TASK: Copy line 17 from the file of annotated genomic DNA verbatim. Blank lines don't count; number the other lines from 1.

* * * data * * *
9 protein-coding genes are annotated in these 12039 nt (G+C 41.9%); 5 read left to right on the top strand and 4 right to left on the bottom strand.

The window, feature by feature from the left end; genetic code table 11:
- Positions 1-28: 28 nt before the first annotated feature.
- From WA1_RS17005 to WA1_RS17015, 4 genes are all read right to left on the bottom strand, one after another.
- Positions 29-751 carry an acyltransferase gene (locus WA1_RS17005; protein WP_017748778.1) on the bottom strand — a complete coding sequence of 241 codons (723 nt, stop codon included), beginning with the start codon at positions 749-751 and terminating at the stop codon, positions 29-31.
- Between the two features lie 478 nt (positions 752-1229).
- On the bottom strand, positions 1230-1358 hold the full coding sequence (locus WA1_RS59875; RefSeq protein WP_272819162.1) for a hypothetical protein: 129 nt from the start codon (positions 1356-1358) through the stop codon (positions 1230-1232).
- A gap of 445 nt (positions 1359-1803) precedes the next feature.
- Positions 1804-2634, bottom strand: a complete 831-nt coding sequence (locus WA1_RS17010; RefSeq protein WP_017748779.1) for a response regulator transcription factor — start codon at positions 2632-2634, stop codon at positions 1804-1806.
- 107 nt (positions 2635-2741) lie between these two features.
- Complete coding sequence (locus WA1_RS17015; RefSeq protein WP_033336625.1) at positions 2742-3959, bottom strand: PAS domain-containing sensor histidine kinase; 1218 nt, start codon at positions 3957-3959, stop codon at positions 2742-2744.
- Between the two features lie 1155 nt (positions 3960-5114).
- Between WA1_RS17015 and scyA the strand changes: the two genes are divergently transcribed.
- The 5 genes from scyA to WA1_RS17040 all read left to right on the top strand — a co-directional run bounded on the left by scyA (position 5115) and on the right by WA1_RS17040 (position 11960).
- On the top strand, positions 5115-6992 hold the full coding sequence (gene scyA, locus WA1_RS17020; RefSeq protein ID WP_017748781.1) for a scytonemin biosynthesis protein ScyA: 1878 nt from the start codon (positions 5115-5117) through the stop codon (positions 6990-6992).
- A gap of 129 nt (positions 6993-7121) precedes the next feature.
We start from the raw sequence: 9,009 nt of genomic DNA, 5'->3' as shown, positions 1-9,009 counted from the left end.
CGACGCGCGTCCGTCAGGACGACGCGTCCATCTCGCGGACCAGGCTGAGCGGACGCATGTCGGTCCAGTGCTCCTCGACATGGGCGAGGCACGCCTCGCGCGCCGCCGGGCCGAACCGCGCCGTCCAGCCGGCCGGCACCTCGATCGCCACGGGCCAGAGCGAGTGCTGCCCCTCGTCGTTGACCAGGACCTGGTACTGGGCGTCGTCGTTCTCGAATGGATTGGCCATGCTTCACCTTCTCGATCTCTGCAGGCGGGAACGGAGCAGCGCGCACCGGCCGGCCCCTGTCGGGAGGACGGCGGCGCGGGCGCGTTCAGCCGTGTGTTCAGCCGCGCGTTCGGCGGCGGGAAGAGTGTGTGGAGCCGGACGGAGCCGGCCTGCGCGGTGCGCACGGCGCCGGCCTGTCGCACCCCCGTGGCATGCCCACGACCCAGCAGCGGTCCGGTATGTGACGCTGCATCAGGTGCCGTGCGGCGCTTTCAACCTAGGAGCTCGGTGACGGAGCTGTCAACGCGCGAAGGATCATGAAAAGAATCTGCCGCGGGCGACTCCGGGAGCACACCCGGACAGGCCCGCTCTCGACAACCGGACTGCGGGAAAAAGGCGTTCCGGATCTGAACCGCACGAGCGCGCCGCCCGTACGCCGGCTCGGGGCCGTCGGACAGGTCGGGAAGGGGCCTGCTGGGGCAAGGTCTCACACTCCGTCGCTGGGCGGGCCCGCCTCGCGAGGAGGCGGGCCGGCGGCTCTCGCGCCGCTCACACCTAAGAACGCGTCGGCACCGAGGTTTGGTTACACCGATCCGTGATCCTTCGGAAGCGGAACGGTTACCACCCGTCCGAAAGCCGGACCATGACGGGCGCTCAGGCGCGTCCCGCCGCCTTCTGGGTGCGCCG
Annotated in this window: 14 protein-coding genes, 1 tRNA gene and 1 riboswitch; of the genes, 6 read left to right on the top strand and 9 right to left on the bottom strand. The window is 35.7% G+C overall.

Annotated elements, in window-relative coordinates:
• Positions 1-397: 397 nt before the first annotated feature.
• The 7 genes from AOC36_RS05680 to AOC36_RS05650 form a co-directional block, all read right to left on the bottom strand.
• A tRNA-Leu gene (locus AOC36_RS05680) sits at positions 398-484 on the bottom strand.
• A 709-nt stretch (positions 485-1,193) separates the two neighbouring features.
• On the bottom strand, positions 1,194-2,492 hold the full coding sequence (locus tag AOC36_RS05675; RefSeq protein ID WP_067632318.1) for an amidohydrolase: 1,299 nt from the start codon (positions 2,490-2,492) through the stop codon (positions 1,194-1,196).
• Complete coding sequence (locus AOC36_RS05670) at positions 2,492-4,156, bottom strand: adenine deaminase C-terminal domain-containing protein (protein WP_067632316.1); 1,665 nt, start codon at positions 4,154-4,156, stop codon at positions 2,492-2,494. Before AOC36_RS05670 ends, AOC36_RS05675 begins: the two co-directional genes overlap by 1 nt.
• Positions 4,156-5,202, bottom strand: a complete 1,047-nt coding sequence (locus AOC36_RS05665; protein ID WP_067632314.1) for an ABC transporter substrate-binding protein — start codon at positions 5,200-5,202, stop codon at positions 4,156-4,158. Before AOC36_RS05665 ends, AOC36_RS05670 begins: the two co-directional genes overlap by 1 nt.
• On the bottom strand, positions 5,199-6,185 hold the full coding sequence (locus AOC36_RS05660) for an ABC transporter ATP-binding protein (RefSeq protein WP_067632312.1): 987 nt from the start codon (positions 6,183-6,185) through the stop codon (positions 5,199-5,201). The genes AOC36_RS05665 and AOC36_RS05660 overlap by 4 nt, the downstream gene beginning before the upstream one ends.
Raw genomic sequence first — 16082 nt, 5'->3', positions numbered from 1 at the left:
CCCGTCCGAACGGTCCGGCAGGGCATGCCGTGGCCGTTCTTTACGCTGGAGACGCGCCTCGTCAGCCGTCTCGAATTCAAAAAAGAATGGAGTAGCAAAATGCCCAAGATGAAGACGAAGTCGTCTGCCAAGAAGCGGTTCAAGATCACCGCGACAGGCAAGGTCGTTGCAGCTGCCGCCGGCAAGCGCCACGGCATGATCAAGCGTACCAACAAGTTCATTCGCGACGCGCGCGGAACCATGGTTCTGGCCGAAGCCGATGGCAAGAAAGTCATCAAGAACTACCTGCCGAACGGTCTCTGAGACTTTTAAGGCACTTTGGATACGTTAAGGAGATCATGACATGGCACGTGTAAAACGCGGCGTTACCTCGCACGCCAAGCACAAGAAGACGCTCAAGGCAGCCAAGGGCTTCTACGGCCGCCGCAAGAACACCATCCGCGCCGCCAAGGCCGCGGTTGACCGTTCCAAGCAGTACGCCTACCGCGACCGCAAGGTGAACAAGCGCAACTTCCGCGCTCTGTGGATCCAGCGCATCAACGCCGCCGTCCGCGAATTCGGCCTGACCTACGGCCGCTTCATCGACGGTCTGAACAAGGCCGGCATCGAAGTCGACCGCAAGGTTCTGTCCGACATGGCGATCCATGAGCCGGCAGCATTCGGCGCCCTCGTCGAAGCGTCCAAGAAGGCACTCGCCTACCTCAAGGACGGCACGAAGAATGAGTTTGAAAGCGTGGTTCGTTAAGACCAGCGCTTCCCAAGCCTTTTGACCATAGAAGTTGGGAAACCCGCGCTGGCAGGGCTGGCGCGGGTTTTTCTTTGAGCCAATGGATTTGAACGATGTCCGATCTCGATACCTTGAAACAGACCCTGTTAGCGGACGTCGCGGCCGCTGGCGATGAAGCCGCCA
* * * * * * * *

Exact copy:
We start from the raw sequence: 9,009 nt of genomic DNA, 5'->3' as shown, positions 1-9,009 counted from the left end.